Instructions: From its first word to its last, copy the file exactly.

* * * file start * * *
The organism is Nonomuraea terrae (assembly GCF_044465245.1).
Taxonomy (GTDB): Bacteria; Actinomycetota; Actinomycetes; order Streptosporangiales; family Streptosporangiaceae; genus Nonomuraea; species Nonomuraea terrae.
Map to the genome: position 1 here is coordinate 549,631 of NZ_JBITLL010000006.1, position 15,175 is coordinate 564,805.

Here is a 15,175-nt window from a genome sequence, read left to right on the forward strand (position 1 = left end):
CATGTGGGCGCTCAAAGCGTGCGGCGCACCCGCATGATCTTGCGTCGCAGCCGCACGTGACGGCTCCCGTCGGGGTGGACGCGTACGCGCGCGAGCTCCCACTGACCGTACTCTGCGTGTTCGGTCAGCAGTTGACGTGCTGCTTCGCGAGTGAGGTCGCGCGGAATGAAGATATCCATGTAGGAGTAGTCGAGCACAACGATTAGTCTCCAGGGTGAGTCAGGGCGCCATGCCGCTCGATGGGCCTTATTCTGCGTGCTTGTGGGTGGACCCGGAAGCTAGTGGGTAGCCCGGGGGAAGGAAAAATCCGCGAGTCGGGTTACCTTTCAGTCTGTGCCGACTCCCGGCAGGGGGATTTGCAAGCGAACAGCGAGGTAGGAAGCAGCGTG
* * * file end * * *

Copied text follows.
The organism is Nonomuraea terrae (assembly GCF_044465245.1).
Taxonomy (GTDB): Bacteria; Actinomycetota; Actinomycetes; order Streptosporangiales; family Streptosporangiaceae; genus Nonomuraea; species Nonomuraea terrae.
Map to the genome: position 1 here is coordinate 549,631 of NZ_JBITLL010000006.1, position 15,175 is coordinate 564,805.

Here is a 15,175-nt window from a genome sequence, read left to right on the forward strand (position 1 = left end):
CATGTGGGCGCTCAAAGCGTGCGGCGCACCCGCATGATCTTGCGTCGCAGCCGCACGTGACGGCTCCCGTCGGGGTGGACGCGTACGCGCGCGAGCTCCCACTGACCGTACTCTGCGTGTTCGGTCAGCAGTTGACGTGCTGCTTCGCGAGTGAGGTCGCGCGGAATGAAGATATCCATGTAGGAGTAGTCGAGCACAACGATTAGTCTCCAGGGTGAGTCAGGGCGCCATGCCGCTCGATGGGCCTTATTCTGCGTGCTTGTGGGTGGACCCGGAAGCTAGTGGGTAGCCCGGGGGAAGGAAAAATCCGCGAGTCGGGTTACCTTTCAGTCTGTGCCGACTCCCGGCAGGGGGATTTGCAAGCGAACAGCGAGGTAGGAAGCAGCGTG